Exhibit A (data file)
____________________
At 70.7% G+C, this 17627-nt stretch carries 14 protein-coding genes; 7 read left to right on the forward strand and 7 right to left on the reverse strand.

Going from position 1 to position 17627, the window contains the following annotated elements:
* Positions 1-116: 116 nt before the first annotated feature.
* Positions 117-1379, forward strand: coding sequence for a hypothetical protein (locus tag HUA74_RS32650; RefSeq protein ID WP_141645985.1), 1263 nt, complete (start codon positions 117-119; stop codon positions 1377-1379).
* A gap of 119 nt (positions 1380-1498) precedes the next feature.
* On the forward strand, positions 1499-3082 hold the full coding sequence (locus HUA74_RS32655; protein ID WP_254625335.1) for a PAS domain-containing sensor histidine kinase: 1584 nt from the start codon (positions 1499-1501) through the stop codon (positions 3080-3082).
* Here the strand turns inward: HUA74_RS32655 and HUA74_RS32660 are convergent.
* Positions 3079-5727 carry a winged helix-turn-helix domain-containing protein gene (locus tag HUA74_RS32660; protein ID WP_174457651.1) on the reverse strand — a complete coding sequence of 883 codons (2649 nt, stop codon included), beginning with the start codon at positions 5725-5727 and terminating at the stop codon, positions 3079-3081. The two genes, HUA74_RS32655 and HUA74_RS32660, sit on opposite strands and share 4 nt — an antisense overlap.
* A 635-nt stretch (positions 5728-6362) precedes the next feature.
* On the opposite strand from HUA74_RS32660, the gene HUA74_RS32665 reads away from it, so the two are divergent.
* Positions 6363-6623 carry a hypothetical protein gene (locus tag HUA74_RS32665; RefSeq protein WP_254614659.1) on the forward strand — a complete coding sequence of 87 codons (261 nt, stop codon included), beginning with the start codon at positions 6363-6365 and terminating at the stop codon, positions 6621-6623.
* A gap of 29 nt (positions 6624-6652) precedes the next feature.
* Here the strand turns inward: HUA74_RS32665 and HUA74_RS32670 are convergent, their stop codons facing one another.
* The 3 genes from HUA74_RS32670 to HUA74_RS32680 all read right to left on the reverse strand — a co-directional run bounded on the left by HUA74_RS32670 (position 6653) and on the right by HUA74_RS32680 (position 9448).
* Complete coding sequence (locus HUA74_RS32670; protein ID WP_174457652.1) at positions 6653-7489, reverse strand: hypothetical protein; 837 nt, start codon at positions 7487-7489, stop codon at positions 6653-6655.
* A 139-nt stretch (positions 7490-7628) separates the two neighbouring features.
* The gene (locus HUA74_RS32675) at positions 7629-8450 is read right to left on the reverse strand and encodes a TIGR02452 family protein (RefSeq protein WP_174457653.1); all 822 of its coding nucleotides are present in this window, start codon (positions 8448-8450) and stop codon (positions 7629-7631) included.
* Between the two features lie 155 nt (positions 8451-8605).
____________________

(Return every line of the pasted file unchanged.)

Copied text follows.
At 70.7% G+C, this 17627-nt stretch carries 14 protein-coding genes; 7 read left to right on the forward strand and 7 right to left on the reverse strand.

Going from position 1 to position 17627, the window contains the following annotated elements:
* Positions 1-116: 116 nt before the first annotated feature.
* Positions 117-1379, forward strand: coding sequence for a hypothetical protein (locus tag HUA74_RS32650; RefSeq protein ID WP_141645985.1), 1263 nt, complete (start codon positions 117-119; stop codon positions 1377-1379).
* A gap of 119 nt (positions 1380-1498) precedes the next feature.
* On the forward strand, positions 1499-3082 hold the full coding sequence (locus HUA74_RS32655; protein ID WP_254625335.1) for a PAS domain-containing sensor histidine kinase: 1584 nt from the start codon (positions 1499-1501) through the stop codon (positions 3080-3082).
* Here the strand turns inward: HUA74_RS32655 and HUA74_RS32660 are convergent.
* Positions 3079-5727 carry a winged helix-turn-helix domain-containing protein gene (locus tag HUA74_RS32660; protein ID WP_174457651.1) on the reverse strand — a complete coding sequence of 883 codons (2649 nt, stop codon included), beginning with the start codon at positions 5725-5727 and terminating at the stop codon, positions 3079-3081. The two genes, HUA74_RS32655 and HUA74_RS32660, sit on opposite strands and share 4 nt — an antisense overlap.
* A 635-nt stretch (positions 5728-6362) precedes the next feature.
* On the opposite strand from HUA74_RS32660, the gene HUA74_RS32665 reads away from it, so the two are divergent.
* Positions 6363-6623 carry a hypothetical protein gene (locus tag HUA74_RS32665; RefSeq protein WP_254614659.1) on the forward strand — a complete coding sequence of 87 codons (261 nt, stop codon included), beginning with the start codon at positions 6363-6365 and terminating at the stop codon, positions 6621-6623.
* A gap of 29 nt (positions 6624-6652) precedes the next feature.
* Here the strand turns inward: HUA74_RS32665 and HUA74_RS32670 are convergent, their stop codons facing one another.
* The 3 genes from HUA74_RS32670 to HUA74_RS32680 all read right to left on the reverse strand — a co-directional run bounded on the left by HUA74_RS32670 (position 6653) and on the right by HUA74_RS32680 (position 9448).
* Complete coding sequence (locus HUA74_RS32670; protein ID WP_174457652.1) at positions 6653-7489, reverse strand: hypothetical protein; 837 nt, start codon at positions 7487-7489, stop codon at positions 6653-6655.
* A 139-nt stretch (positions 7490-7628) separates the two neighbouring features.
* The gene (locus HUA74_RS32675) at positions 7629-8450 is read right to left on the reverse strand and encodes a TIGR02452 family protein (RefSeq protein WP_174457653.1); all 822 of its coding nucleotides are present in this window, start codon (positions 8448-8450) and stop codon (positions 7629-7631) included.
* Between the two features lie 155 nt (positions 8451-8605).